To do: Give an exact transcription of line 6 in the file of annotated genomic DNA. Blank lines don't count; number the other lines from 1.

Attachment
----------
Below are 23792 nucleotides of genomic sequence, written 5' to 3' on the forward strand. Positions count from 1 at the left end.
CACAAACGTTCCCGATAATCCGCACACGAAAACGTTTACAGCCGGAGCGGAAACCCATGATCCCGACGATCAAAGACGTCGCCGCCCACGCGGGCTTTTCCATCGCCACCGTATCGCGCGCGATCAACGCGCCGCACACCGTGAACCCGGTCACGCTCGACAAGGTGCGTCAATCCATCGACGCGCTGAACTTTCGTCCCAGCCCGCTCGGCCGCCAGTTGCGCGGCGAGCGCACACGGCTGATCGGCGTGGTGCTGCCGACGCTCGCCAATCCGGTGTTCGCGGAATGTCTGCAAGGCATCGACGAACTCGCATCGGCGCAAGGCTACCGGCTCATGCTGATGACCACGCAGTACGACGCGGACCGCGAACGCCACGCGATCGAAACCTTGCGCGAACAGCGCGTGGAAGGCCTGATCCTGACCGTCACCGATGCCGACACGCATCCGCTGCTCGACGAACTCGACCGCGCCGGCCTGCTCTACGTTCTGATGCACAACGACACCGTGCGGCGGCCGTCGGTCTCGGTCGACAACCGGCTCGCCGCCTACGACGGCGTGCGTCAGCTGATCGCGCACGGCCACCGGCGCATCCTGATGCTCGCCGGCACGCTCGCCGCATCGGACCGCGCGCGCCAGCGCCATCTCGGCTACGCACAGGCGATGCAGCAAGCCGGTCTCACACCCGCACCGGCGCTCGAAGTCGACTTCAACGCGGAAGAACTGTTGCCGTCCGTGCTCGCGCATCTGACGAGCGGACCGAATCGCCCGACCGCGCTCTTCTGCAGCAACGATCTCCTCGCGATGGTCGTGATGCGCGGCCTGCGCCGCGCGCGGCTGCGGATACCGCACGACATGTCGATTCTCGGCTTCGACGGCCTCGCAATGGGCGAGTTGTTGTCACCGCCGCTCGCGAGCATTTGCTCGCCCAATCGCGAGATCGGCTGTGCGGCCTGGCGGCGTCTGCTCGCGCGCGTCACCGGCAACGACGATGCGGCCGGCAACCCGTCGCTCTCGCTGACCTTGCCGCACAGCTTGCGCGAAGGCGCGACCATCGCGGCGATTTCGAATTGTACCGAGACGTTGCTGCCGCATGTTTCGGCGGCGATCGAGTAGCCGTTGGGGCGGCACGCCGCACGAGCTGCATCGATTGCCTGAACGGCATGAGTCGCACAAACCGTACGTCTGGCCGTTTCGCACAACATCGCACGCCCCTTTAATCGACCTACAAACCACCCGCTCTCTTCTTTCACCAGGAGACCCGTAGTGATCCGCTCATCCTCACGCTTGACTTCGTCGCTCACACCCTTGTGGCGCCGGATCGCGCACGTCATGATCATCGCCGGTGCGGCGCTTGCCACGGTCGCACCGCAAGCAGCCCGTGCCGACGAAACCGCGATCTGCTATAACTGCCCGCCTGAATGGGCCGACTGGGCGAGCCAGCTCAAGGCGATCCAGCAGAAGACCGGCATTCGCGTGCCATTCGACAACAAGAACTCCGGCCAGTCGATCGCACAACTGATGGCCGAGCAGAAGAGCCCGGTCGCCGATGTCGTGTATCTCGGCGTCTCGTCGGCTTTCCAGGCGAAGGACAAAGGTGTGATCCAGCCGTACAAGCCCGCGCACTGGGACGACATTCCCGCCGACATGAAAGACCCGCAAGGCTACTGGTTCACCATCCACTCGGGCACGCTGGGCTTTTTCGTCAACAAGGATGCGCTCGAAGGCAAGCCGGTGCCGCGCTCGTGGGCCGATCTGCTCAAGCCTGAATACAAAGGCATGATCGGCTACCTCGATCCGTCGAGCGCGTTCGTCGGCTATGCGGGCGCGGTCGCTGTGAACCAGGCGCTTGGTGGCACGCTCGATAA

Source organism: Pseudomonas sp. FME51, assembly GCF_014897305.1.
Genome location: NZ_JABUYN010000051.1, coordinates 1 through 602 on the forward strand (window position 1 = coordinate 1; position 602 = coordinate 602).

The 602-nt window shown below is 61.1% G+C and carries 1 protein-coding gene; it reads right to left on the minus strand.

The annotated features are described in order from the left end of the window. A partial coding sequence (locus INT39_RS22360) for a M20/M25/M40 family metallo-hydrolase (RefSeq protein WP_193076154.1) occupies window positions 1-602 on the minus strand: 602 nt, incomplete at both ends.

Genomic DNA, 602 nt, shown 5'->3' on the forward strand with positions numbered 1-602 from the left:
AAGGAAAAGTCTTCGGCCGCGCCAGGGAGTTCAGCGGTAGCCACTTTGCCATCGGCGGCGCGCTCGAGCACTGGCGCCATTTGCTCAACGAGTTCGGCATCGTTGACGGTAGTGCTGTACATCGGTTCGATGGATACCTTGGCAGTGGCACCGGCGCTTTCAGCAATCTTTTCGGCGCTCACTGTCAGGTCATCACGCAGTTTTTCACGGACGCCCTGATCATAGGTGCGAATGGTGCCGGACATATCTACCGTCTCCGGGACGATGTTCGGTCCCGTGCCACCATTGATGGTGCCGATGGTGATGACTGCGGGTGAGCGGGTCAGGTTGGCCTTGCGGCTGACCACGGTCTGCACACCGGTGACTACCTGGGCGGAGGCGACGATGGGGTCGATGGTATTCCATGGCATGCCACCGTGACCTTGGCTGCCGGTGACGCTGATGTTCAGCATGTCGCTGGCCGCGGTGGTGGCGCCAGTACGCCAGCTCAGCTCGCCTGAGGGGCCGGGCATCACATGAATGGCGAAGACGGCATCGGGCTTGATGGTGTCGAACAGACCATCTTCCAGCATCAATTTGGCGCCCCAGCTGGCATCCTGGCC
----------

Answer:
The annotated features are described in order from the left end of the window. A partial coding sequence (locus INT39_RS22360) for a M20/M25/M40 family metallo-hydrolase (RefSeq protein WP_193076154.1) occupies window positions 1-602 on the minus strand: 602 nt, incomplete at both ends.